Non-Alcoholic Fatty Liver Disease (NAFLD): Molecular Mechanism, Pathological Progression and Treatment

Document Type : Review Article


1 biochemistry, faculty of vet. medicine, Zagazig university.

2 Biochemistry and Molecular Biology Department, Faculty of Veterinary Medicine, Zagazig University, Zagazig 44519, Egypt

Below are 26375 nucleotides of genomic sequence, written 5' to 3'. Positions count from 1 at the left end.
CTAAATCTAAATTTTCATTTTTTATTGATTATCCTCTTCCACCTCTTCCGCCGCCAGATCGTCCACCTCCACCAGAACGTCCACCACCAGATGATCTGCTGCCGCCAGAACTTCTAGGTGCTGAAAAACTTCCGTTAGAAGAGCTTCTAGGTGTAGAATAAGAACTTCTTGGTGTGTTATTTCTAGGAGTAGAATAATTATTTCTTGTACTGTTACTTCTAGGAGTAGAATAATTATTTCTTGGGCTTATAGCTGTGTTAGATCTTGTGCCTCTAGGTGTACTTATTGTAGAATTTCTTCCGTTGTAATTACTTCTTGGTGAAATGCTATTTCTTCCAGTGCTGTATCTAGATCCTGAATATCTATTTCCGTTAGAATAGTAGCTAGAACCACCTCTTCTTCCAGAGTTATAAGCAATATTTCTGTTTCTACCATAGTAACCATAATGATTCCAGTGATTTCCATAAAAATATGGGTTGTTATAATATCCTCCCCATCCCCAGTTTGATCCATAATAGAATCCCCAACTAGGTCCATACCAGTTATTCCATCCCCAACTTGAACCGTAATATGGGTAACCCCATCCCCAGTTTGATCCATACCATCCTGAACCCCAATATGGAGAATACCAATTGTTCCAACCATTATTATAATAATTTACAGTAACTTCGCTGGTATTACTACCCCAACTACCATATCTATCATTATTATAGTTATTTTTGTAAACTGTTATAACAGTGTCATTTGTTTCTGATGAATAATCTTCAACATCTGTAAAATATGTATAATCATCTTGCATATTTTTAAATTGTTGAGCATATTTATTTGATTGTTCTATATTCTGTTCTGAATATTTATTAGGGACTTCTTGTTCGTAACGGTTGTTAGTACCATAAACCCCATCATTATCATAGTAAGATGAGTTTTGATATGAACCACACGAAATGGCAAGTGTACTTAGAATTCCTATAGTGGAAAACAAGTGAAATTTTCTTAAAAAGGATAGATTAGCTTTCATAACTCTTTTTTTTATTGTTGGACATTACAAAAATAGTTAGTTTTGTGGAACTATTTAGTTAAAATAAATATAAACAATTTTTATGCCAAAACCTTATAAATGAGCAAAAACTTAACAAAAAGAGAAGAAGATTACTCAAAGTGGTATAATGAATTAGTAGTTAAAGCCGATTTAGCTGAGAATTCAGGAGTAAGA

Non-alcoholic fatty liver disease (NAFLD), currently is considered the most common liver disease in the world, affects up to a quarter of the people. NAFLD, characterized by hepatic steatosis, is associated with numerous adverse outcomes and high mortality. Furthermore, fatty acid uptake and de novo lipogenesis production outstrips fatty acid oxidation and export, leading to hepatic steatosis. Hepatic fatty acid uptake beside de novo lipogenesis are enhanced in NAFLD, whereas compensatory fatty acid oxidation is inadequate to normalize lipid levels and, by inducing oxidative stress, may contribute to cellular damage and disease progression, especially when the function of mitochondrial is impaired and increased peroxisomal and cytochromal oxidation. Although lipid output initially increases, it levels off and may decrease as the disease progresses, thereby promoting fat gain. NAFLD is closely associated with many current lifestyle-related diseases, as hepatic steatosis can lead to systemic metabolic imbalances affecting multiple organs. This overview focuses on four major pathways that promote hepatic lipid homeostasis while we discuss the molecular causes of NAFLD


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